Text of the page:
Diastasis Recti: What is Mummy Tummy all about?
Congratulations on your newborn baby! There is something wonderful about welcoming a new life into the world. Now that you’ve successfully given birth to your baby, it is time for your body to recover from the pregnancy and delivery journey. Post delivery recovery usually takes 6 – 8 weeks, but there could be postnatal problems like diastasis recti that arise which may require more work to resolve.
Childbirth can be extremely taxing on the body – researchers have found that the physical demands of childbirth is as tiring as running a full marathon or an athlete who takes part intense physical sports. The difference between athletes and mothers is that athletes train for months before their race in order to condition and prepare their body for the race. Most expecting mothers on the other hand are unable to be physically prepared for the changes that the pregnancy journey has on their body.
As such, mothers tend to experience a variety of postnatal injuries such as pelvic weakness, muscle strains and injuries. During the pregnancy journey, the body goes through severe changes to accommodate the growing foetus. Muscles are stretched for a prolonged period of 9 months, weakening them. Skeletal structures are shifted in order to support the growing belly. Coupled with the physical intensity of the birthing experience, it is no surprise that new mothers require 6 weeks to 8 weeks to recuperate from the physical impact. Even so, there are some postnatal injuries that do not heal on their own and require extra work to fix it. One of such injuries is Diastasis Recti, commonly known as Mummy Tummy.
What is Diastasis Recti?
Diastasis Recti is a common postnatal occurrence. Diastasis originates from the greek word, meaning separation, and Recti refers to the rectus abdominus muscle. Put together, it refers to the separation of the left half and right half of abdominal muscles at the midline. Rectus abdominus muscles, also commonly knows as abs, are made up of a pair of long muscles (left and right) at the front of your abdomen. They are responsible for the appearance of six-pack abs. Connective tissues separate the left and right muscles vertically down the belly and segment each muscle to form the six-pack abs.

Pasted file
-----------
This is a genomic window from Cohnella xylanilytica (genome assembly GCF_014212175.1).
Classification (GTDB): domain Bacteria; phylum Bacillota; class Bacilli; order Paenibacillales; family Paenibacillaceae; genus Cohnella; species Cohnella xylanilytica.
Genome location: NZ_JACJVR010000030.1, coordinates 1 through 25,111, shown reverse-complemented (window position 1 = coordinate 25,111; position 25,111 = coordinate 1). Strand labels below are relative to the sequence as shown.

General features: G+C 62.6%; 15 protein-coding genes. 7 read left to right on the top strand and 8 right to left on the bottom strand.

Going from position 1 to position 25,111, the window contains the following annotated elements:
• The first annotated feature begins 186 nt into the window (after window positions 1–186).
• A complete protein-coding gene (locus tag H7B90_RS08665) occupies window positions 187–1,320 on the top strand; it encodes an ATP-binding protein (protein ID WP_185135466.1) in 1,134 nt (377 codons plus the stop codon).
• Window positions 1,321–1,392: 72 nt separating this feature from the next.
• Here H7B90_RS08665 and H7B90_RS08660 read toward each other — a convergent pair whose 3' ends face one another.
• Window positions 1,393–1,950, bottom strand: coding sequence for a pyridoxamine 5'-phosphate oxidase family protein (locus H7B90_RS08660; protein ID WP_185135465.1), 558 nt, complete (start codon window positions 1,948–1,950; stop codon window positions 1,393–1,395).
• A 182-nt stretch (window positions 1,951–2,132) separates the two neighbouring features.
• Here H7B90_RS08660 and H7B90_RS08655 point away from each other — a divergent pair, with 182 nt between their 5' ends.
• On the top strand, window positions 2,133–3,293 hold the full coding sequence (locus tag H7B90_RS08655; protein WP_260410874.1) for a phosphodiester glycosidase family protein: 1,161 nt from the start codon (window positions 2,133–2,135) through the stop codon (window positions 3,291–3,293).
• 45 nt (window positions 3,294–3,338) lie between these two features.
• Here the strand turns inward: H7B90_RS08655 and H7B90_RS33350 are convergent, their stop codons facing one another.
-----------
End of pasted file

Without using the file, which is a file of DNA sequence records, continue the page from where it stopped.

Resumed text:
During pregnancy, the growing foetus pushes against your abdominal wall in order to create space in the uterus. This in turn causes there to be inner abdominal pressure pushing out against your abdominal muscles. As such, your mid line connective tissues holding the left and right rectus abdominus muscles together are forced to stretch to accommodate this widening growth. After giving birth, the connective tissue remains stretched, leaving your left and right abdominal muscles separated. The stretched out connective tissue causes the tummy to protrude and result in a little bulge.
What causes my abdominal muscles to separate?
Abdominal muscle separation is expected in most pregnancies and in most cases, the separation is likely to resolve itself. However, Diastasis Recti occurs when the abdominal muscles stay separated even after a long period of time.
Diastasis Recti occurs in 30% of new mums and is more likely to occur among women who have had more than one child or heavier babies/twins. This is simply due to the fact that a bigger belly causes the connective tissues between your abdominal muscles to stretch out further. The further your connective tissues are stretched, the weaker it gets. This makes it harder for them to heal.
The impact of Diastasis Recti
In most cases, diastasis recti does not have any serious implications on your physical health. Common complaints would be cosmetically related because of the tummy bulge which resembles a pregnant tummy and can prevent mummies from feeling good about their body.
In rare severe cases, diastasis recti can cause back pain, constipation and problems breathing. This occurs because of the weakened support in your abdomen for your back and vital organs such as
How can I tell if I have Diastasis Recti?
Some abdominal separation during pregnancy and after childbirth is expected and should go away in 6-8 weeks. However, if your mummy tummy is persistent and hasn’t gone away over time, here are some ways to find out if you are suffering from diastasis recti.
There are some tell tale factors that can indicate that you have Diastasic Recti:
- You have given birth previously – your likelihood of getting Diastasis Recti increases if you have had more than one child or have given birth to twins before.
- You have a bulging tummy that doesn’t seem to go away even months after giving birth to your baby.
- There is a gap of more than 2 fingers width in the centre of your abdomen muscles even when you contract your core muscles
- You can also conduct a simple self test at home to determine if you have diastasis recti. First, lie on your back with your knees bent and feet flat on the floor. Come up into a crunch and contract your abdominal muscles. With one hand, use your fingers to feel for the left and right abdominal muscles around the height of your belly button. Test for separation at that area and determine the width of separation (if any). It is also important to note that if you have recently just given birth (less than 6 weeks), abdominal separation is normal and should go away in time.
What can I do about Diastasis Recti?
Now that we have learnt more about diastasis recti, the next step would be to explore available treatment methods to resolve the weakened gap. In this next article, we dive deeper into the treatment methods available to resolve Diastasis Recti.
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